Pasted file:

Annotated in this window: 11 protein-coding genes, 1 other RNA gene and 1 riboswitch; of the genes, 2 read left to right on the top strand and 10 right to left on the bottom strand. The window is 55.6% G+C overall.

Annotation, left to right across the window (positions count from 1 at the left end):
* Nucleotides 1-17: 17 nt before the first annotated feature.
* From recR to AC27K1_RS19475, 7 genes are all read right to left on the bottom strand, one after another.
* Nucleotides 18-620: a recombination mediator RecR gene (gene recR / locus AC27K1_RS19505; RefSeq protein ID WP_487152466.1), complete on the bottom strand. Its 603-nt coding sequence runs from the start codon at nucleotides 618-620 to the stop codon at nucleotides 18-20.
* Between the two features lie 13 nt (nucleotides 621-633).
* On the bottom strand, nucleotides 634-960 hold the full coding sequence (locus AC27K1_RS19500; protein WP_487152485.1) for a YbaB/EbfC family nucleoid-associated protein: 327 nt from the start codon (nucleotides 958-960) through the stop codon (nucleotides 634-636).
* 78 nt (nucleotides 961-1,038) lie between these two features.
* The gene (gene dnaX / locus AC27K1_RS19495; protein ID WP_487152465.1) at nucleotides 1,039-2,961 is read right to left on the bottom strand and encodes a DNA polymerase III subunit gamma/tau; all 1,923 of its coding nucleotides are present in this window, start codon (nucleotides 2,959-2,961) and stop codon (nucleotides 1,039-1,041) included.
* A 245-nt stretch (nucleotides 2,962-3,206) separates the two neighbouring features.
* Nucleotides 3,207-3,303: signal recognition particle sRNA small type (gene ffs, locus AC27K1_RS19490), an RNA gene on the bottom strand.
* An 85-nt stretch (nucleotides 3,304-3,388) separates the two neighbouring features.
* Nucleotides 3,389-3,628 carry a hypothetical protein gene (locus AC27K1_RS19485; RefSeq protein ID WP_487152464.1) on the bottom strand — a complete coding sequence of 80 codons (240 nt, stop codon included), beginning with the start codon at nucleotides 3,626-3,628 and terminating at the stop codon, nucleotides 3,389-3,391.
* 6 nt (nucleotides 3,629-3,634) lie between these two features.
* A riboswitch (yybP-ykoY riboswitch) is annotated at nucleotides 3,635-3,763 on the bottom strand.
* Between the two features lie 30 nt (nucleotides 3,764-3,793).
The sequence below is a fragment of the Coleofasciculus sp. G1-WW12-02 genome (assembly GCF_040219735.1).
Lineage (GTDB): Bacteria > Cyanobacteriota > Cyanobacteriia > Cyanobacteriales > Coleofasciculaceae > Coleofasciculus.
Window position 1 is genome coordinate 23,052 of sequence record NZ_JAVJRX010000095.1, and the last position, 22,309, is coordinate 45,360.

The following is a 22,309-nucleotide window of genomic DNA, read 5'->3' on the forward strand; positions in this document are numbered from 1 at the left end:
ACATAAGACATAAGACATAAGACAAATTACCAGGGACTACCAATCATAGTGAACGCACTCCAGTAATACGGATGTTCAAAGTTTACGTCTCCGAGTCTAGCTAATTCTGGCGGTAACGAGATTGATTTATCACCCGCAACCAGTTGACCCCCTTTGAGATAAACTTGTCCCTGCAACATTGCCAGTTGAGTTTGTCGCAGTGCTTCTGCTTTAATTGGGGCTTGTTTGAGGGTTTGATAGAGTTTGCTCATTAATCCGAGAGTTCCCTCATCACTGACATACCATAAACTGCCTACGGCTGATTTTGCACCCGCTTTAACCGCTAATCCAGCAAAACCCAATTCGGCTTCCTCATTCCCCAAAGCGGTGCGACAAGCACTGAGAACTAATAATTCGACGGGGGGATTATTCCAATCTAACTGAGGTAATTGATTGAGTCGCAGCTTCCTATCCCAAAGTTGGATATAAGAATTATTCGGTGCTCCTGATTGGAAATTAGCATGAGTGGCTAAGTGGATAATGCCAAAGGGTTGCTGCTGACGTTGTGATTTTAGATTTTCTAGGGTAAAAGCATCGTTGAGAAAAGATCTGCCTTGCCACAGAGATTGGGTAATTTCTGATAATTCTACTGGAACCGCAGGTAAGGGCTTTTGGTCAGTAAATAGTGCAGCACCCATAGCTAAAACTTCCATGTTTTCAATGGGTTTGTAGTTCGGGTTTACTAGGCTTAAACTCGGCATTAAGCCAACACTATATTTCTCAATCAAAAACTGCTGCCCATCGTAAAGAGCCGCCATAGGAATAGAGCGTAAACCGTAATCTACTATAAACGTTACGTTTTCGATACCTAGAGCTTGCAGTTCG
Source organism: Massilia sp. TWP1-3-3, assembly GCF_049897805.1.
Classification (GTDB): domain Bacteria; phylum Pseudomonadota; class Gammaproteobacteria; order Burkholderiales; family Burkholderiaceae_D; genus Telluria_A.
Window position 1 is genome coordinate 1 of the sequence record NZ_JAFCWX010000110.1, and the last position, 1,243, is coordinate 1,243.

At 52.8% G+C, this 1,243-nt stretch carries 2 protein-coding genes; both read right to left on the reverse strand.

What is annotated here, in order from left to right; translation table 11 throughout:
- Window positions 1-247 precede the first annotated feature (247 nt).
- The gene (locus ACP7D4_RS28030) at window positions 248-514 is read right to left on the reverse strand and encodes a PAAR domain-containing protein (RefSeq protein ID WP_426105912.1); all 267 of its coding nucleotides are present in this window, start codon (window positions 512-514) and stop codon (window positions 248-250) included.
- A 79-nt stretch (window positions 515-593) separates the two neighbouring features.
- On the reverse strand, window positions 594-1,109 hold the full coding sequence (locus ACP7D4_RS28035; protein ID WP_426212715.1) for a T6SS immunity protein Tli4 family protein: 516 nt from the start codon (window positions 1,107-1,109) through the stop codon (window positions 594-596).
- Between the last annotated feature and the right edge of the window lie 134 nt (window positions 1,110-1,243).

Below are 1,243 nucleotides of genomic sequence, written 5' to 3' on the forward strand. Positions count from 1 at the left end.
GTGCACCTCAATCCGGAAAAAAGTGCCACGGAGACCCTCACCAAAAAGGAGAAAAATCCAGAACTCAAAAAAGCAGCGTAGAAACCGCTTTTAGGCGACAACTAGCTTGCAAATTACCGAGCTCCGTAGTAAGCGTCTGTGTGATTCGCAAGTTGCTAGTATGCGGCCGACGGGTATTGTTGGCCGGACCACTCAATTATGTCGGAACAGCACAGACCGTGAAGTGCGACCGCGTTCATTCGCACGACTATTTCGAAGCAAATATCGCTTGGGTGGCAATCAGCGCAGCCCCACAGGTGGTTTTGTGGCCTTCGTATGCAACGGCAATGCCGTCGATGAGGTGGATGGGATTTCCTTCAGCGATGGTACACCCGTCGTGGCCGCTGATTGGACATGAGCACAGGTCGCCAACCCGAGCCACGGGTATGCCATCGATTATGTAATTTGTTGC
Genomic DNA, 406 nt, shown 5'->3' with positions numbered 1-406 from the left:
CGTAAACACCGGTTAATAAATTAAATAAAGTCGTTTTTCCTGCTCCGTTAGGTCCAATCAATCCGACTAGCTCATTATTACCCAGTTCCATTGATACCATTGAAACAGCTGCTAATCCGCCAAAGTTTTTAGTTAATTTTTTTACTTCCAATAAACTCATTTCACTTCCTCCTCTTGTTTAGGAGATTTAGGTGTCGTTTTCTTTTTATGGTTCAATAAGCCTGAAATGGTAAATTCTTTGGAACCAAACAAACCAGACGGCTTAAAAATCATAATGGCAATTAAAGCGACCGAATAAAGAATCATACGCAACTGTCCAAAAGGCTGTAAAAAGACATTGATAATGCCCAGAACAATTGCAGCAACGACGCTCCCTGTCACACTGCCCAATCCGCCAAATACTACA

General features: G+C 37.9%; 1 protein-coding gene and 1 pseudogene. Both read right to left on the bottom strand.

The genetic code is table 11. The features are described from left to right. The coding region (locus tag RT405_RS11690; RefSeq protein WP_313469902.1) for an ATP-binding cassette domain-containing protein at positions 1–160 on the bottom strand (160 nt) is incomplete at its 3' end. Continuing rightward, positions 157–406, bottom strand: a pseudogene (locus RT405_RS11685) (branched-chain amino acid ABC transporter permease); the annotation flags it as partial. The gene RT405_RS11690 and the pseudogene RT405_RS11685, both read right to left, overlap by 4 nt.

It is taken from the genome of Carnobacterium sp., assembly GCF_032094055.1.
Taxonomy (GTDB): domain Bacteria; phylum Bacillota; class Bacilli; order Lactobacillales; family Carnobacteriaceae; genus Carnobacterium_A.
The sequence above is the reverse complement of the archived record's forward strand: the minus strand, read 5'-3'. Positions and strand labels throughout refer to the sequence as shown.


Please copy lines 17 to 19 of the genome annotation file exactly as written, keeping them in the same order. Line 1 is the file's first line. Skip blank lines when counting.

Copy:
The sequence below is a fragment of the Coleofasciculus sp. G1-WW12-02 genome (assembly GCF_040219735.1).
Lineage (GTDB): Bacteria > Cyanobacteriota > Cyanobacteriia > Cyanobacteriales > Coleofasciculaceae > Coleofasciculus.
Window position 1 is genome coordinate 23,052 of sequence record NZ_JAVJRX010000095.1, and the last position, 22,309, is coordinate 45,360.